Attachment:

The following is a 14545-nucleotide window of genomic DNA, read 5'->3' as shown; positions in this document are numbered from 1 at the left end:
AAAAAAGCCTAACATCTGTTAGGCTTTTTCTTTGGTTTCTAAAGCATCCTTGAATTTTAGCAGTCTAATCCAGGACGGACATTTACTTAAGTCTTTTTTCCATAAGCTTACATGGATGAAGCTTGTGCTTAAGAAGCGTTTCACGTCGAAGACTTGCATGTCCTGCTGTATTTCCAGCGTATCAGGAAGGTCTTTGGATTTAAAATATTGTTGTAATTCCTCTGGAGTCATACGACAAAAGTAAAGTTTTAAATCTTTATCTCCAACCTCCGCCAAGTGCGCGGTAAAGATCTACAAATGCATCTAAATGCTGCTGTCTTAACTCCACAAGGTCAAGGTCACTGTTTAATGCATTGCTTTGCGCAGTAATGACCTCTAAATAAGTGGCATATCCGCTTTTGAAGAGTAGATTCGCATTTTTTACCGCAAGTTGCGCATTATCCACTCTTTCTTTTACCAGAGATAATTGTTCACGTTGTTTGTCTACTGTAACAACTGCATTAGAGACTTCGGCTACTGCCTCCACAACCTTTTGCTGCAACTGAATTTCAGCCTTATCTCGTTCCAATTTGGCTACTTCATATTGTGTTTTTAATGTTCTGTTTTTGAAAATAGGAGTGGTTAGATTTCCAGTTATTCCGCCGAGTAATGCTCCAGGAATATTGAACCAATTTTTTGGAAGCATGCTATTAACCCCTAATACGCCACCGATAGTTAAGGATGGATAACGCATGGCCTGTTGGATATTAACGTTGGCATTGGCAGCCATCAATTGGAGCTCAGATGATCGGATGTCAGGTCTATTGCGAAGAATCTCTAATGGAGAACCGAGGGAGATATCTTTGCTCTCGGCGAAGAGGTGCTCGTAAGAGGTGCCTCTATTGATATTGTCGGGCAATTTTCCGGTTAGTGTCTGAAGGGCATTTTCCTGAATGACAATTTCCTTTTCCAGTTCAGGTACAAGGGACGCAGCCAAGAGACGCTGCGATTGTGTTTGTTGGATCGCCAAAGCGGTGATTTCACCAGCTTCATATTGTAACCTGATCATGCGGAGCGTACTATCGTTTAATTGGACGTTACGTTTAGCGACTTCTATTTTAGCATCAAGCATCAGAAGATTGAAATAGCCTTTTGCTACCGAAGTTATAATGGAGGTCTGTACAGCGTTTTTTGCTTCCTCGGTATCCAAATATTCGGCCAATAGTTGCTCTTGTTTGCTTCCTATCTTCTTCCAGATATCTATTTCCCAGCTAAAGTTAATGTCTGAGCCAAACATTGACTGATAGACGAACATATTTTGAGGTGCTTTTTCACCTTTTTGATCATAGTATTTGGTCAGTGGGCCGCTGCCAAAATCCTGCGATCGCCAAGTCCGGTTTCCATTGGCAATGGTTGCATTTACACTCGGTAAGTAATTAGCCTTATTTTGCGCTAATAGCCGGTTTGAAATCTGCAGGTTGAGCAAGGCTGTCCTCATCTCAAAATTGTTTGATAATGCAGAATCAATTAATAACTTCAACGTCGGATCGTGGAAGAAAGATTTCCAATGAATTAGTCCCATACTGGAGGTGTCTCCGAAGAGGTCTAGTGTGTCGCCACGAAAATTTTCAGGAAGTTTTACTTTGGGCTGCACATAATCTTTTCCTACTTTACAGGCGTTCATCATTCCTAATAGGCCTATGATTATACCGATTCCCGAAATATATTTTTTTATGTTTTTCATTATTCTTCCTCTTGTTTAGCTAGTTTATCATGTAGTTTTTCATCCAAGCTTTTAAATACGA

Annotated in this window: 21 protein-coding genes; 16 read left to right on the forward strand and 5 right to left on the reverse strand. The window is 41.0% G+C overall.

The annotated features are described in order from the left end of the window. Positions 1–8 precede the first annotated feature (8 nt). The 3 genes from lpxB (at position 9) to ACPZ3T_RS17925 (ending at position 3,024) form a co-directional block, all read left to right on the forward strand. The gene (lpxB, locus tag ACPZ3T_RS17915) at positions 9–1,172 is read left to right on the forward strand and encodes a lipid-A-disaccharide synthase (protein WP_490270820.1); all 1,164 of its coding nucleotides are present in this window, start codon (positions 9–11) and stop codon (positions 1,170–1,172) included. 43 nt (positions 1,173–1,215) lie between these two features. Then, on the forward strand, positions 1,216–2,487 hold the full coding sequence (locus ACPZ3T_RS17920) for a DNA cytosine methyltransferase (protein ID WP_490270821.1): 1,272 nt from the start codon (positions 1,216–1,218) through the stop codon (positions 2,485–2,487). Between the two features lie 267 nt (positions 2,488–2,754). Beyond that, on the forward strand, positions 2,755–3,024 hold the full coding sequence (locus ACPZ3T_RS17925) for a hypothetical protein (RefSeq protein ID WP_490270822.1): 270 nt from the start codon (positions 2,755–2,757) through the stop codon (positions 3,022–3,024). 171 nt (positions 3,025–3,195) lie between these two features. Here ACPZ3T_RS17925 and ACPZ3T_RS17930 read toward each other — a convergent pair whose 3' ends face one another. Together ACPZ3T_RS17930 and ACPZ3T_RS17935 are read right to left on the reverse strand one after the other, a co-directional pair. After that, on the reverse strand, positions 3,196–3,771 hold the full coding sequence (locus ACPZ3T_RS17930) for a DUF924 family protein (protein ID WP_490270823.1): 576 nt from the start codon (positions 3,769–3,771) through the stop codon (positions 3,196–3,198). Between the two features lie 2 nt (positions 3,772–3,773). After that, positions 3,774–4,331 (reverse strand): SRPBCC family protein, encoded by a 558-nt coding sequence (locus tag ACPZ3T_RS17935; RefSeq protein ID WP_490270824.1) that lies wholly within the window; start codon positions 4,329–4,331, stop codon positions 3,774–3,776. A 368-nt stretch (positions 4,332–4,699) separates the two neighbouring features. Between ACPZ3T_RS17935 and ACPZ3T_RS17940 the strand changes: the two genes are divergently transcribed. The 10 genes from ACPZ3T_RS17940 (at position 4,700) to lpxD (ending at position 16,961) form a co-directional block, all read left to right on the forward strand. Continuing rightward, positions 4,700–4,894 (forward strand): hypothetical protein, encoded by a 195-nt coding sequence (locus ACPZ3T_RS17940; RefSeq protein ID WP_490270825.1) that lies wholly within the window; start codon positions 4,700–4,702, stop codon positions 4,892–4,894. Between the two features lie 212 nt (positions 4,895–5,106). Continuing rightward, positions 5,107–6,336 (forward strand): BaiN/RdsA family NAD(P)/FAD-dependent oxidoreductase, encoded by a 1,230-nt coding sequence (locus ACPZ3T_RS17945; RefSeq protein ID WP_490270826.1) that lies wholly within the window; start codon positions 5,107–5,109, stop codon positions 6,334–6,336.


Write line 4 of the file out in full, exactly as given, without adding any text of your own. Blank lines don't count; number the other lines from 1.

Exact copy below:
The annotated features are described in order from the left end of the window. Positions 1–8 precede the first annotated feature (8 nt). The 3 genes from lpxB (at position 9) to ACPZ3T_RS17925 (ending at position 3,024) form a co-directional block, all read left to right on the forward strand. The gene (lpxB, locus tag ACPZ3T_RS17915) at positions 9–1,172 is read left to right on the forward strand and encodes a lipid-A-disaccharide synthase (protein WP_490270820.1); all 1,164 of its coding nucleotides are present in this window, start codon (positions 9–11) and stop codon (positions 1,170–1,172) included. 43 nt (positions 1,173–1,215) lie between these two features. Then, on the forward strand, positions 1,216–2,487 hold the full coding sequence (locus ACPZ3T_RS17920) for a DNA cytosine methyltransferase (protein ID WP_490270821.1): 1,272 nt from the start codon (positions 1,216–1,218) through the stop codon (positions 2,485–2,487). Between the two features lie 267 nt (positions 2,488–2,754). Beyond that, on the forward strand, positions 2,755–3,024 hold the full coding sequence (locus ACPZ3T_RS17925) for a hypothetical protein (RefSeq protein ID WP_490270822.1): 270 nt from the start codon (positions 2,755–2,757) through the stop codon (positions 3,022–3,024). 171 nt (positions 3,025–3,195) lie between these two features. Here ACPZ3T_RS17925 and ACPZ3T_RS17930 read toward each other — a convergent pair whose 3' ends face one another. Together ACPZ3T_RS17930 and ACPZ3T_RS17935 are read right to left on the reverse strand one after the other, a co-directional pair. After that, on the reverse strand, positions 3,196–3,771 hold the full coding sequence (locus ACPZ3T_RS17930) for a DUF924 family protein (protein ID WP_490270823.1): 576 nt from the start codon (positions 3,769–3,771) through the stop codon (positions 3,196–3,198). Between the two features lie 2 nt (positions 3,772–3,773). After that, positions 3,774–4,331 (reverse strand): SRPBCC family protein, encoded by a 558-nt coding sequence (locus tag ACPZ3T_RS17935; RefSeq protein ID WP_490270824.1) that lies wholly within the window; start codon positions 4,329–4,331, stop codon positions 3,774–3,776. A 368-nt stretch (positions 4,332–4,699) separates the two neighbouring features. Between ACPZ3T_RS17935 and ACPZ3T_RS17940 the strand changes: the two genes are divergently transcribed. The 10 genes from ACPZ3T_RS17940 (at position 4,700) to lpxD (ending at position 16,961) form a co-directional block, all read left to right on the forward strand. Continuing rightward, positions 4,700–4,894 (forward strand): hypothetical protein, encoded by a 195-nt coding sequence (locus ACPZ3T_RS17940; RefSeq protein ID WP_490270825.1) that lies wholly within the window; start codon positions 4,700–4,702, stop codon positions 4,892–4,894. Between the two features lie 212 nt (positions 4,895–5,106). Continuing rightward, positions 5,107–6,336 (forward strand): BaiN/RdsA family NAD(P)/FAD-dependent oxidoreductase, encoded by a 1,230-nt coding sequence (locus ACPZ3T_RS17945; RefSeq protein ID WP_490270826.1) that lies wholly within the window; start codon positions 5,107–5,109, stop codon positions 6,334–6,336.